> truncates towards "0", and two because machine representations of
    > floating point numbers can sometimes produce counterintuitive
    > results. For example, "int(-6.725/0.025)" produces -268 rather than
    > the correct -269; that's because it's really more like
    > -268.99999999999994315658 instead.


    But none of those reasons for not using the int() function is
    applicable to this case, right?

    --
    Gunnar Hjalmarsson
    Email: http://www.gunnar.cc/cgi-bin/contact.pl
     
    Gunnar Hjalmarsson, Sep 4, 2003
    #6
  7. Blnukem

    ko Guest

    Gunnar Hjalmarsson wrote:
    > But none of those reasons for not using the int() function is
    > applicable to this case, right?
    >


    I don't remember anywhere in my post where I said that it is wrong to
    use int()...do you see something I cannot see? Besides, *everyone* knows
    that 'There's More Than One Way To Do It' :)

    The quote was merely for the OP's benefit. That's why the reply
    referenced the *first* post, not either of the follow-ups that used
    examples of int(). Strictly looking at the original snip of code (and
    without trying to speak for the OP), it stands to reason that the OP may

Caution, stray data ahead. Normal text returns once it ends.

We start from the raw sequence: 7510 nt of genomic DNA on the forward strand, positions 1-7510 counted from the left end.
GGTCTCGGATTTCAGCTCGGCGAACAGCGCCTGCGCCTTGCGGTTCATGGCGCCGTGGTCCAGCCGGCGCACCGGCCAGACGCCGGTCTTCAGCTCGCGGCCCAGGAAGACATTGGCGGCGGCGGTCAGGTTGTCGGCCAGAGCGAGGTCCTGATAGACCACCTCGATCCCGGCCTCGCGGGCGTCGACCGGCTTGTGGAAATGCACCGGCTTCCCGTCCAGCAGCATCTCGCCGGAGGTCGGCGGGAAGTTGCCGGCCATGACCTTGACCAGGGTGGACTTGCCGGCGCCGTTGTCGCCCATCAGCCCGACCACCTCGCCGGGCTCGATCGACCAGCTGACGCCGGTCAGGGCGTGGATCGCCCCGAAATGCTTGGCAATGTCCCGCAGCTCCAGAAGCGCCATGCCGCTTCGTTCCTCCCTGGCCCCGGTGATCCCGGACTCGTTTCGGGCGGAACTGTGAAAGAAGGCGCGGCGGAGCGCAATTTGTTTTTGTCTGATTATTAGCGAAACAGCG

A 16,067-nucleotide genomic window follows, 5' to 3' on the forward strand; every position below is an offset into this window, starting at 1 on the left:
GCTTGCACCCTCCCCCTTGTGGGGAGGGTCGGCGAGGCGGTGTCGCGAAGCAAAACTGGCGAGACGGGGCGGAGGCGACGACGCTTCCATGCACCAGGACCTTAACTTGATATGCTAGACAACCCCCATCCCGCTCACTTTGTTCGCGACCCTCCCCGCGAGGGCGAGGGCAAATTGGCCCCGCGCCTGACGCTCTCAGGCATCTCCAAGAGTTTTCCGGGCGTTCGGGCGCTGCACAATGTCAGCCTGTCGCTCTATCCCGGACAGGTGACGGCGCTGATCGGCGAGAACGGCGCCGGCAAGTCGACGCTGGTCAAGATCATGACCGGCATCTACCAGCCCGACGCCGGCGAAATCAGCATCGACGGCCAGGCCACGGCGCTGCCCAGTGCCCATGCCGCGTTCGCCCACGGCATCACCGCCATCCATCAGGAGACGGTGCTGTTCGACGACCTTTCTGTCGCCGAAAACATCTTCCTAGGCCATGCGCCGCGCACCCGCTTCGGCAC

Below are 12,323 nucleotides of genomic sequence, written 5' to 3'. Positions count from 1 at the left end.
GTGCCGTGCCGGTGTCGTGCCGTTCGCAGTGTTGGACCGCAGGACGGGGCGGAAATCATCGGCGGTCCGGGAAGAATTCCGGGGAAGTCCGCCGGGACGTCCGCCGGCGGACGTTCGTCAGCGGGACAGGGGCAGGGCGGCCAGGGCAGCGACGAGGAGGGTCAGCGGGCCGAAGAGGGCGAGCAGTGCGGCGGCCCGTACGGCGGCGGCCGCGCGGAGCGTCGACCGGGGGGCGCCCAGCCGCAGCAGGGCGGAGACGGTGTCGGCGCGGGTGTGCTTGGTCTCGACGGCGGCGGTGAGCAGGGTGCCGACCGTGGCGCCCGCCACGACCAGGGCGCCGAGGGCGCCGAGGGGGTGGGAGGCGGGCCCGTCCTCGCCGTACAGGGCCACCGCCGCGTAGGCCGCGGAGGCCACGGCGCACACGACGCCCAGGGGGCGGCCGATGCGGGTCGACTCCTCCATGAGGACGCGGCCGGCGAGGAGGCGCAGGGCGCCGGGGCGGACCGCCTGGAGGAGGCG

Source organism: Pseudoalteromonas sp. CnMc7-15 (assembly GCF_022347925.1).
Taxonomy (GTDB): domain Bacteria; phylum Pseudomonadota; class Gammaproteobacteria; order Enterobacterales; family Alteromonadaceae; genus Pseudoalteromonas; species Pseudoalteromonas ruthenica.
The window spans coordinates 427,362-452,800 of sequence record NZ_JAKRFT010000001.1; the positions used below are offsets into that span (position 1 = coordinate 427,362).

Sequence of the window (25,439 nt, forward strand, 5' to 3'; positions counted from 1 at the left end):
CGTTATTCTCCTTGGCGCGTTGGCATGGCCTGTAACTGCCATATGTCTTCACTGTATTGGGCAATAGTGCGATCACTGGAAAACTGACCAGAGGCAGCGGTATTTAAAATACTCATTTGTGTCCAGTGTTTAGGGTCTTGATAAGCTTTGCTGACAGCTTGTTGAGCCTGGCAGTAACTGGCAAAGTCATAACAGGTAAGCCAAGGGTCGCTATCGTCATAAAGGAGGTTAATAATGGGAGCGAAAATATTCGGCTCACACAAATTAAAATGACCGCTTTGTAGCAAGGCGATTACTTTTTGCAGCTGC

not have been sure/aware of how to use int() or POSIX. The quote is a
    good example of when to use each of the functions, and the POSIX module
    may come in handy in the OP's future.
     
    ko, Sep 4, 2003
    #7
  8. ko wrote:
    > Gunnar Hjalmarsson wrote:
    >> But none of those reasons for not using the int() function is
    >> applicable to this case, right?

    >
    > I don't remember anywhere in my post where I said that it is wrong
    > to use int()...do you see something I cannot see?


    Well, let's say that the context in which you posted the quote left
    some room for misunderstandings... I'm glad we are agreed. :)

    --
    Gunnar Hjalmarsson
    Email: http://www.gunnar.cc/cgi-bin/contact.pl
     
    Gunnar Hjalmarsson, Sep 4, 2003
    #8
  9. Blnukem

    Steve D Guest

    Vlad Tepes <> wrote in message news:<bj761g$hnl$>...
    > Blnukem <> wrote: